Continuous process improvement applied to an engineering education system
- Authors: Mabizela, Siyabonga Thami , Oosthuizen, Gert Adriaan , Pretorius, Jan-Harm
- Date: 2015-06-08
- Subjects: Engineering - Study and teaching , Student throughput
- Type: Article
- Identifier: uj:5152 , http://hdl.handle.net/10210/14247
- Description: The Engineering education is considered to be a system. Most engineering education systems are under pressure to meet the demands set by its government and private industries . While an expensive student throughput increase is possible, continuous improvement of the education system at all levels will be a more feasible and realistic approach. Within the operation management community a multitude of process improvement champions are competing for the attention of managers (or organisaion leaders). Each champion advocates the adoption of thier improvement methodology. Almost all plead that if one can adopt their specific tools or follow a specific way of thinking, all operation problems can be solved. Most managers (leaders) are however still confused to select the best process improvement methodology for their situation or system’s culture. In this research study several process improvement methodologies were evaluated and related to issues in an engineering education system. The objective is to support heads of an engineering education system with strategic operation decisions to meet future demands. Working through the apparent conflicting claims of performance improvement programs, it was found to critical to concentrate on the primary and secondary effects of these programs. Although each improvement methodology can contribute valuable approaches to an engineering education system, it is still found to be a challenge for leaders to define quality education and set targets for continuous improvements. The finding of this study illustrates that the various continuous improvement process methodologies can be utilised at various levels of the engineering education system. In order to fully maximise the effectiveness of the improvement methodology or initiative the system must be transformed from the traditional engineering education system to a more innovative system which includes process improvement as part of its culture.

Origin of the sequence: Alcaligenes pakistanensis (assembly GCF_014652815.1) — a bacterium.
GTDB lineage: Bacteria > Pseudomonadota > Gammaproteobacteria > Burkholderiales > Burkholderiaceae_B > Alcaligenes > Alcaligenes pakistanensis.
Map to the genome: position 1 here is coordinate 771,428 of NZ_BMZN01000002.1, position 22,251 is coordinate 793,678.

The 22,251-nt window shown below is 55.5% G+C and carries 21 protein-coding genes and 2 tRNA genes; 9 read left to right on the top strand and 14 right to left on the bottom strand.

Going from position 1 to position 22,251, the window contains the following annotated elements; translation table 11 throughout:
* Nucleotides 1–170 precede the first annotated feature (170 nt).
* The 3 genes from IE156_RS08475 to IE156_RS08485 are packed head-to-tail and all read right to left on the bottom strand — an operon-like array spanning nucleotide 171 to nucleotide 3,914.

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Enkele determinante van akademiese prestasie in ingenieurstekene
- Authors: Henning, Jan Albert
- Date: 2014-11-19
- Subjects: Academic achievement - Research - South Africa - Johannesburg , College students - Psychology - South Africa - Johannesburg , Engineering - Study and teaching , Engineering drawings
- Type: Thesis
- Identifier: uj:12953 , http://hdl.handle.net/10210/12843
- Description: M.Ed. (Education) , Please refer to full text to view abstract
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Talk that counts : participation in practicums and student success in civil engineering
- Authors: Simpson, Z. , Bester, J.
- Date: 2015
- Subjects: Student success , Engineering education , Engineering - Study and teaching
- Type: Article
- Identifier: uj:5137 , http://hdl.handle.net/10210/14104
- Description: Engineering courses across the globe include practical components generally undertaken in small groups. This study aims to determine whether the quantity and quality of students’ participation in these group-based practicums could be correlated with their academic performance. A first year course in Concrete Technology was selected, and groups of students were filmed as they undertook a practicum that required them to mix, test, cast and crush concrete cubes as per the guidelines of two established procedures. Approximately four hours of film was then time-coded according to student activity. The resulting transcripts were analysed quantitatively in terms of total time spent on specific activities, and qualitatively in terms of the nature of student engagement with those activities. The results show that group discussion may have a greater impact on student learning than time spent on the task itself. However, this depends on the specific nature of this talk. Implications of the study include the fact that attention needs to be given to designing group tasks in such a way that they facilitate group interaction, and the fact that tutors and lecturers should promote group discussion and be aware of interactional dynamics that act to the detriment of student learning.
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